High Court judge asks hotelier and Bellinter House Hotel owners to seek a solution to their difficulties
Published 08/09/2015 | 17:33
When Cora Dwyer signed an agreement with restaurateur and publican Jay Bourke to manage Bellinter House Hotel, which he co-owns with nightclub entrepreneur John Reynolds, he asked her: “Now what are you going to do for Uncle Jay,” she told the High Court today.
Dwyer claims she is entitled to the benefit of a five-year contract to manage the hotel with the Bourke Reynolds Partnership and seeks specific performance of an element of the deal which the joint owners deny ever existed.
Dwyer told Mr Justice Paul Gilligan that Bourke made the remark after they had both signed two copies of the five-year contract during negotiations that had taken place in the hotel library in early 2014.
She did not expand on Bourke’s remark which had stuck in her mind following a conversation about the new agreement. She said Bourke had taken away both copies and she had not seen her copy since. He had told her that if she ever needed her copy he would produce it.
Ms Dwyer, of Harris Hill, Kilcock, Co Kildare, said Bourke had told her he had got her the five year agreement and wanted to know what she was going to do for him.
Most of today’s proceedings were taken up with adjournments for talks in the hope that an out-of-court settlement might be reached between the parties. Judge Gilligan told them this morning he had read a considerable amount of documentation and felt it was in both party’s interests to see if the matter could be resolved.
He asked if Mr Reynolds, “one of the most astute businessmen in the city of Dublin,” would have taken on a month to month tenancy of managing the hotel as was suggested Ms Dwyer had done. Judge Gilligan later said an agreement with the previous managers of the hotel, which Ms Dwyer said she adapted for her own purposes of reaching agreement with Mr Bourke, contained a six-month termination clause which she said she had not noticed.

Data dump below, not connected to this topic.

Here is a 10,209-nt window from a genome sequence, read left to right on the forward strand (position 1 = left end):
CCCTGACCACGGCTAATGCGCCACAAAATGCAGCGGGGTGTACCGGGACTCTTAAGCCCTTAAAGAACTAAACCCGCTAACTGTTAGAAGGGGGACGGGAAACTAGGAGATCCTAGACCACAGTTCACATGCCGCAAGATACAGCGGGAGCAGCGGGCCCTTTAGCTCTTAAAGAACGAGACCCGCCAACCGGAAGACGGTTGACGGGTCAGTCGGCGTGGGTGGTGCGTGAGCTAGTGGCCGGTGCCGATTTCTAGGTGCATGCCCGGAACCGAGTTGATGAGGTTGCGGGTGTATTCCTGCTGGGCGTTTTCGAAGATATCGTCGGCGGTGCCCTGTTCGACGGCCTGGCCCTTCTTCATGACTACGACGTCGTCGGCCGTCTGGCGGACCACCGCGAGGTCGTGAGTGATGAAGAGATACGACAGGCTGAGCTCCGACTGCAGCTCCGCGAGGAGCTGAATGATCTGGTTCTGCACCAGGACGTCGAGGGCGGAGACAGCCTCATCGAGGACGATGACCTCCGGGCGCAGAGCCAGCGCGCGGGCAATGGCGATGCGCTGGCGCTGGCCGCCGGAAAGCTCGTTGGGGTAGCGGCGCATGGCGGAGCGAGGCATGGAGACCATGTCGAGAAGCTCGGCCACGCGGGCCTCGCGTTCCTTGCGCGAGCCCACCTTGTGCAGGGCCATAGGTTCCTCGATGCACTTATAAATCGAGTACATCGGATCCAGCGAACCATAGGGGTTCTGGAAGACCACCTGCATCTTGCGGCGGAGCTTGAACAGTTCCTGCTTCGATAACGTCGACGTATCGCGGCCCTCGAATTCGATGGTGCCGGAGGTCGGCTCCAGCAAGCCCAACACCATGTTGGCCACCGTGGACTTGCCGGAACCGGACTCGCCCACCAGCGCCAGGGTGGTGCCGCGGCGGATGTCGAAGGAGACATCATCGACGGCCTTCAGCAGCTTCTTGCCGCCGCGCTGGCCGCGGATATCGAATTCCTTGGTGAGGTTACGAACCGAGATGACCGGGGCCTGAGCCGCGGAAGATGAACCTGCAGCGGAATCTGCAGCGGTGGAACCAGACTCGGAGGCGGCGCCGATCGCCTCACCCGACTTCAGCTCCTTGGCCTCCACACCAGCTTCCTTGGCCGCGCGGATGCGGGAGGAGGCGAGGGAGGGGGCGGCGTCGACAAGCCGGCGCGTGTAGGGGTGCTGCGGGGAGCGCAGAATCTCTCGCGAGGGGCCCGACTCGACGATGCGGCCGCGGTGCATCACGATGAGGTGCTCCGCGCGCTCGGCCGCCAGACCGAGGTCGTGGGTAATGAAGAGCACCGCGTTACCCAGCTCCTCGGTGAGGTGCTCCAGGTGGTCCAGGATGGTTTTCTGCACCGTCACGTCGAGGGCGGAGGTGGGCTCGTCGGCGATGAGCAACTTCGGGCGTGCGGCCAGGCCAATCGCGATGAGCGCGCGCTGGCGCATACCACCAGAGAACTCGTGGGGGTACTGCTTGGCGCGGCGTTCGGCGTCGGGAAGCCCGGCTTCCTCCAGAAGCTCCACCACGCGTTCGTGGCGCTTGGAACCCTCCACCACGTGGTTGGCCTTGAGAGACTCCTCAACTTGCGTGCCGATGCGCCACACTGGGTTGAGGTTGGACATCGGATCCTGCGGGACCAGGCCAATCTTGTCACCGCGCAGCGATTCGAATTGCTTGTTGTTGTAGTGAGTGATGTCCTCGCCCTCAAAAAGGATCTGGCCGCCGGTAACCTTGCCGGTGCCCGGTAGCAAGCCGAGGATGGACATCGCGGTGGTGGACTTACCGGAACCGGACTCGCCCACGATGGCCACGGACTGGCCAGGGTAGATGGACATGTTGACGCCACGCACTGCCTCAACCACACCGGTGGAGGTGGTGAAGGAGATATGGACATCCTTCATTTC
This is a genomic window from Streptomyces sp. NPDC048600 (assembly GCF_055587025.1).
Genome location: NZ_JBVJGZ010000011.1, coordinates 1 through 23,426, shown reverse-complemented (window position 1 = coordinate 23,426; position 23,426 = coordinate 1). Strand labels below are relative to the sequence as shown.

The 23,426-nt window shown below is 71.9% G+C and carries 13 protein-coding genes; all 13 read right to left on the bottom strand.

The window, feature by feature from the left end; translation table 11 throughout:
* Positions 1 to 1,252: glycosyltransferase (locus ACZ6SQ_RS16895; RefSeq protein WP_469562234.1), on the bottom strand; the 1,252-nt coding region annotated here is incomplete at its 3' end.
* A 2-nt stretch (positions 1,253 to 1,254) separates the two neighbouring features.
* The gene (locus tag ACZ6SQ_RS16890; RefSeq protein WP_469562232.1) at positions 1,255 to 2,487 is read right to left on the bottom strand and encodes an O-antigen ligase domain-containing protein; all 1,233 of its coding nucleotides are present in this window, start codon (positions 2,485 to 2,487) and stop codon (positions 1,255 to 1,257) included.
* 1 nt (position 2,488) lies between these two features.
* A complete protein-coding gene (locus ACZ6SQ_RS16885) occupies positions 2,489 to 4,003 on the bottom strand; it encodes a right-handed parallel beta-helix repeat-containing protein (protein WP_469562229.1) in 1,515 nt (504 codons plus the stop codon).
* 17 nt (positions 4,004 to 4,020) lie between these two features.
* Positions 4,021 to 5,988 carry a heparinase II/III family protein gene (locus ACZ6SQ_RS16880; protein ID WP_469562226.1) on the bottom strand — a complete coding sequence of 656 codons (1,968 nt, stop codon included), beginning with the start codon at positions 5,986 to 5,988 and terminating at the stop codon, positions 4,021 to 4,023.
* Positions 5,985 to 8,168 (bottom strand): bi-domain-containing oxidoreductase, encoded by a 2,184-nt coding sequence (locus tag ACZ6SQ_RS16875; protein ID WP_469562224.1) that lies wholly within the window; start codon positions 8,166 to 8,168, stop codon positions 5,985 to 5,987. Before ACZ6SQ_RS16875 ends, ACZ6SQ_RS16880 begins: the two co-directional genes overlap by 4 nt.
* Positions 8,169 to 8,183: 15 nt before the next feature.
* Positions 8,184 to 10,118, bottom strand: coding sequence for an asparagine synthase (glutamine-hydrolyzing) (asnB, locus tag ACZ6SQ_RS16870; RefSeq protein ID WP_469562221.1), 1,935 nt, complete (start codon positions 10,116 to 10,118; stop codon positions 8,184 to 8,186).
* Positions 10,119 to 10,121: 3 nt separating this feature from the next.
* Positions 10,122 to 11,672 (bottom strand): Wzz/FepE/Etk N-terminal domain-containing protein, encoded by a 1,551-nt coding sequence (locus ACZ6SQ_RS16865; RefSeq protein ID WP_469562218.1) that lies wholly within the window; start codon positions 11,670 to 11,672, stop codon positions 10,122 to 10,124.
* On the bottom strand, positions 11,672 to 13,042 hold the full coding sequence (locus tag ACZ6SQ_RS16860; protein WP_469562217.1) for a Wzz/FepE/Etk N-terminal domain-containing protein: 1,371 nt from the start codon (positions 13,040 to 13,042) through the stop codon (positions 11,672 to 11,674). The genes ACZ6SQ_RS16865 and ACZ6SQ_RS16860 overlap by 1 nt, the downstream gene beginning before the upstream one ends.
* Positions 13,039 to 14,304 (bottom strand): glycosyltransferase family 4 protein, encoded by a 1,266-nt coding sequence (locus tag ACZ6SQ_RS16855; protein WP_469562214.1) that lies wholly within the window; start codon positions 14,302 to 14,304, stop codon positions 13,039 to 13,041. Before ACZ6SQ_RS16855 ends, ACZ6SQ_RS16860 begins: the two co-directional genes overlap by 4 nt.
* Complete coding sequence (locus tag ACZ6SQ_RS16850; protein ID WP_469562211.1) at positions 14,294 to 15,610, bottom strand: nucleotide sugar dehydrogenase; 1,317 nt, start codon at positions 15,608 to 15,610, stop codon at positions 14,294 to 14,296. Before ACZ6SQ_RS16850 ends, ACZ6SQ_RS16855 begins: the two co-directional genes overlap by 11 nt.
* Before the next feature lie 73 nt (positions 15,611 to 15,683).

The Bourke Reynolds Partnership have denied that they had given Ms Dwyer a five-year lease.
Ms Dwyer told the court today she now believed she had been used to continue management of the hotel until the owners had found a buyer for it. In January last she had been given notice to quit.
She had in 2013 formed a new company, DCM Hotels Limited, to run the hotel, which she had attempted to buy for €1.9 million, and said she would not have taken it up on a month to month tenancy. She had booked weddings into August 2017.
Initially she had sought court orders directing Bourk Reynolds Partnership to renew a liquour license for the hotel but when told the owners could not do this if she was claiming a five-year lease her proceedings had been broadened to include a declaration she had a valid lease.
James Dwyer SC, with Barrister Niall Cavanagh and solicitors David Powderly and Co, appeared for Ms Dwyer. Gary McCarthy SC, with barrister Ross Gorman and solicitors John O’Connor and Co, appear for the hotel owners.
The case is expected to last for another two days but Judge Gilligan, in adjourning the matter until tomorrow again prompted both parties to seek a solution to their difficulties.